Recognizing the Dangers of Extended Minimum Crew Operations
Airline pilots have spent decades making airline operations the safest form of transportation in the world. Pilots have always worked with stakeholders to make flying safer through improved training, better technology, the introduction of crew resource management, and the creation of a positive safety culture. Today, aircraft manufacturers, regulators, and some airlines are pushing for a reduction in the number of pilots at the controls of an airliner. This push—done for economics, not safety—is deeply concerning and will introduce unacceptable and needless risk.
What Is eMCO?
One concept currently being developed by manufacturers is extended minimum crew operations (eMCO), which would routinely reduce the number of pilots on the flight deck during operations to a single pilot for significant periods of time. Under eMCO, only one pilot would be required to remain at the controls for extended periods during cruise while a second resting pilot would be located outside the flight deck. Under these circumstances, there would be no pilots at the controls during physiological breaks or if a pilot became incapacitated. eMCO is currently being considered for implementation in the near and mid-term, with the concept already under evaluation by the European Union Aviation Safety Agency. This raises great concern, as eMCO unequivocally introduces significant new risks with unknown consequences.
What Risks Are Associated with eMCO?
There are numerous risks associated with eMCO. Some stem from an increased workload for the remaining pilot, while others originate from the elimination of a critical layer of monitoring, cross-checking, and operating redundancy provided by a second pilot on the flight deck. Currently, every aspect of flight safety is deliberately designed for a team with shared responsibilities working together on the flight deck. Division of labor includes operating the aircraft, monitoring flight operations, managing automation, and mitigating the risks that arise in a complex and dynamic environment. Removing one pilot introduces unnecessary safety risks within that system.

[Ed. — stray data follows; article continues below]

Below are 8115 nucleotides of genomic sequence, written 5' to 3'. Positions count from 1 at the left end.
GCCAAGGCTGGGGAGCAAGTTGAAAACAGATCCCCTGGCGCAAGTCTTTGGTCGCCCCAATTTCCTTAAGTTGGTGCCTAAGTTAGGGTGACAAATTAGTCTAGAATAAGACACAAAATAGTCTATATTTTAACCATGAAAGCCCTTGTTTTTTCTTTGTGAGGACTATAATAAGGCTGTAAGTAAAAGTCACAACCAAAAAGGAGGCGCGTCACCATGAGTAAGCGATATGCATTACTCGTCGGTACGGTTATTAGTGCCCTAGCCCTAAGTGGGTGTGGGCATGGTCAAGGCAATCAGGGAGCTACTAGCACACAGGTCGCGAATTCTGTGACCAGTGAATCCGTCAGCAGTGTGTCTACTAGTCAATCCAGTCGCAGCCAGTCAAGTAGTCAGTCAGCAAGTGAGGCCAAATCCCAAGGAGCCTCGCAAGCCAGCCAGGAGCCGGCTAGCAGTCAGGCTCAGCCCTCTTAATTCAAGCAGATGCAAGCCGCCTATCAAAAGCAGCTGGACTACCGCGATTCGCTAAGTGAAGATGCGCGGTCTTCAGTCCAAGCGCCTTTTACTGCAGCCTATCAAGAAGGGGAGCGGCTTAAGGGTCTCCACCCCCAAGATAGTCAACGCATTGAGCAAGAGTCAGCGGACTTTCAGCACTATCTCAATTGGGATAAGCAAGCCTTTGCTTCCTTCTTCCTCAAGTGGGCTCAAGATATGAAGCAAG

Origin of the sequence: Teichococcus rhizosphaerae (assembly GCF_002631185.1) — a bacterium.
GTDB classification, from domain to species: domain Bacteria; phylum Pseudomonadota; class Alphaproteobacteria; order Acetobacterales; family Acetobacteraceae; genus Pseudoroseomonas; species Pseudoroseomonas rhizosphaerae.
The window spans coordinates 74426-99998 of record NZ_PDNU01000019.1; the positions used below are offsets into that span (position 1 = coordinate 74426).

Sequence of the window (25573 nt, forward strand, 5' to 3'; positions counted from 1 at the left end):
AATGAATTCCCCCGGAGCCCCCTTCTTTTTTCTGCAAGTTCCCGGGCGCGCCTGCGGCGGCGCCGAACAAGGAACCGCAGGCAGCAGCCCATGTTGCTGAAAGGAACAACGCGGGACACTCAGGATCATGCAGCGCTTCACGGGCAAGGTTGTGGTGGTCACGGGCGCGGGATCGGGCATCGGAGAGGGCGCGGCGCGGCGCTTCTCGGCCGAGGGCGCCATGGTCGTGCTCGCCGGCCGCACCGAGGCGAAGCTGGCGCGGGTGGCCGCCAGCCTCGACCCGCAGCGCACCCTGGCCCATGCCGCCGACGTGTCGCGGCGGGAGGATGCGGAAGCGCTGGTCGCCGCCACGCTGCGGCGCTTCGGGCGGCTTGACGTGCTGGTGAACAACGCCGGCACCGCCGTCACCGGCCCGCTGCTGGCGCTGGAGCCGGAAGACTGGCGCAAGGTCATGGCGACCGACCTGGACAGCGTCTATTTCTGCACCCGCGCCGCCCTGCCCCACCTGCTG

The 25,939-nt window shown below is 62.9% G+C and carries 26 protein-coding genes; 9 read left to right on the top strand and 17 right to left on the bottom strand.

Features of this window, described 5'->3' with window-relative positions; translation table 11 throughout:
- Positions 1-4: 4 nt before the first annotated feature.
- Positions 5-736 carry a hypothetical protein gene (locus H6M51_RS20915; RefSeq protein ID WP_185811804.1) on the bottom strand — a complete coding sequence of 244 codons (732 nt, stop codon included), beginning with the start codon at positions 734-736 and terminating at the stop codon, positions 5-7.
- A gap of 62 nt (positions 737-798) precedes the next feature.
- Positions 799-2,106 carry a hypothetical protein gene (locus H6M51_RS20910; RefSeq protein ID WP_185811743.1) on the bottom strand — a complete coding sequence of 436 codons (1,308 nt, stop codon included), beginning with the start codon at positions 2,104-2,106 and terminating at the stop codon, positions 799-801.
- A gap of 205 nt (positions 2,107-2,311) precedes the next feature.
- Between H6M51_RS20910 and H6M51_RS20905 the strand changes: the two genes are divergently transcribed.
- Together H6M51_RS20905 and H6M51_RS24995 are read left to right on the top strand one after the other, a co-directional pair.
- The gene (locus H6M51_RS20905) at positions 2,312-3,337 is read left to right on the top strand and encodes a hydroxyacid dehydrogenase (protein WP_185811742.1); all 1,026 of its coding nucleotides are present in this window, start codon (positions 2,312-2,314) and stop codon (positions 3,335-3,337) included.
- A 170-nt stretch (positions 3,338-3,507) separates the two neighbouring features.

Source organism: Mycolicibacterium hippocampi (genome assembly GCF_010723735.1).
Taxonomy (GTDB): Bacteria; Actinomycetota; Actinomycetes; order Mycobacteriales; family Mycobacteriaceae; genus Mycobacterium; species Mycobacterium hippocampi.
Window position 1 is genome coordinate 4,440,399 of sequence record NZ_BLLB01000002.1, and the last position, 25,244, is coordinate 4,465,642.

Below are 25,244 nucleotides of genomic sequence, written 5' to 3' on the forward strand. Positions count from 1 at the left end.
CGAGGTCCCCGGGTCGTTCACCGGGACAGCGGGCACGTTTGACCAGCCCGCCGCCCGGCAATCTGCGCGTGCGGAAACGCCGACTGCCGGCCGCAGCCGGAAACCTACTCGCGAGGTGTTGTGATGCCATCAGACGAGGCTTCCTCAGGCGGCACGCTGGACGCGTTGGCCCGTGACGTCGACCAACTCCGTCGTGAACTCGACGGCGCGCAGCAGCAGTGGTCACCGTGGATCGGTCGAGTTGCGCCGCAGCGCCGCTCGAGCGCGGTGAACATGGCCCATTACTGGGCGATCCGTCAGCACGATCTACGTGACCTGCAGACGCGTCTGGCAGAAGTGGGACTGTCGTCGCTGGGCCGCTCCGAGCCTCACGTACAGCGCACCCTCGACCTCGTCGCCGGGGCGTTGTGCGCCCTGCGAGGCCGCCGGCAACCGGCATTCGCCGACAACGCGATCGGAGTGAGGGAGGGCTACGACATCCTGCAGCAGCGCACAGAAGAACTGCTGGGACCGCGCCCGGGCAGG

The Role of Automation and eMCO
It’s important to note that the pilot community doesn’t oppose advancements in technology and automation. Automation, however, is no replacement for the skills and experience possessed by the two or more pilots who are currently required to be on the flight deck and at the controls at all times. In fact, automation requires human oversight and management to function correctly. Despite the arguments of some industry players, commercial aircraft don’t fly themselves, and even the most sophisticated automation technology isn’t failsafe.
Complex decision-making and the contingency responses that are necessary to ensure flight safety require the engagement of human pilots with the assistance of automation. For this reason, it’s imperative that any further development of automation or increased reliance on automation technology be focused on the goal of enhancing flight safety.
Why Two Pilots at the Controls Are Essential
Pilots can mitigate safety, security, and operational risks by adapting to changes in circumstances based on situational awareness and experience. These changes in circumstances might result from any number of factors, including direction from air traffic control, weather, equipment malfunctions and anomalies, airport congestion, and flight diversions, as well as in-flight passenger and cargo issues.
There have been many examples in which two or more pilots on the flight deck were needed to recover from equipment malfunctions or other events that otherwise may have led to a negative outcome. Pilots frequently need to address in-flight security concerns that may involve airspace issues, airport and ground-based events, and unruly passengers (including those with possible malicious intent). In addition, the current aviation infrastructure is vulnerable to cybersecurity and in-flight security breaches, including insider threats.
In a situation in which the pilot flying becomes incapacitated, the pilot monitoring must quickly assume control of the aircraft. A prerequisite for this is the ability of both pilots to share a common operational process so that either pilot can quickly adapt to the complexities of a demanding and dynamic environment. Proposed automated solutions do not provide the same margin of safety and security as does having a second rested, qualified, and well-trained pilot physically present on the flight deck at all times.
A significant part of training a professional pilot is mentorship and the transfer of skills and experience. This mentorship has been very effective in the multicrew environment. eMCO would significantly reduce the real-time/real-world opportunities for mentorship, leaving a void for future pilots to acquire the required competencies for safe, efficient, and effective operations.
In the final analysis, arguments for the benefits of eMCO are unsubstantiated and based upon economic motivations such as increasing pilot flight duty productivity. History has shown that focusing on economic gains as the primary goal tends to have a detrimental effect on safety. The safe transport of our passengers and cargo is our greatest responsibility.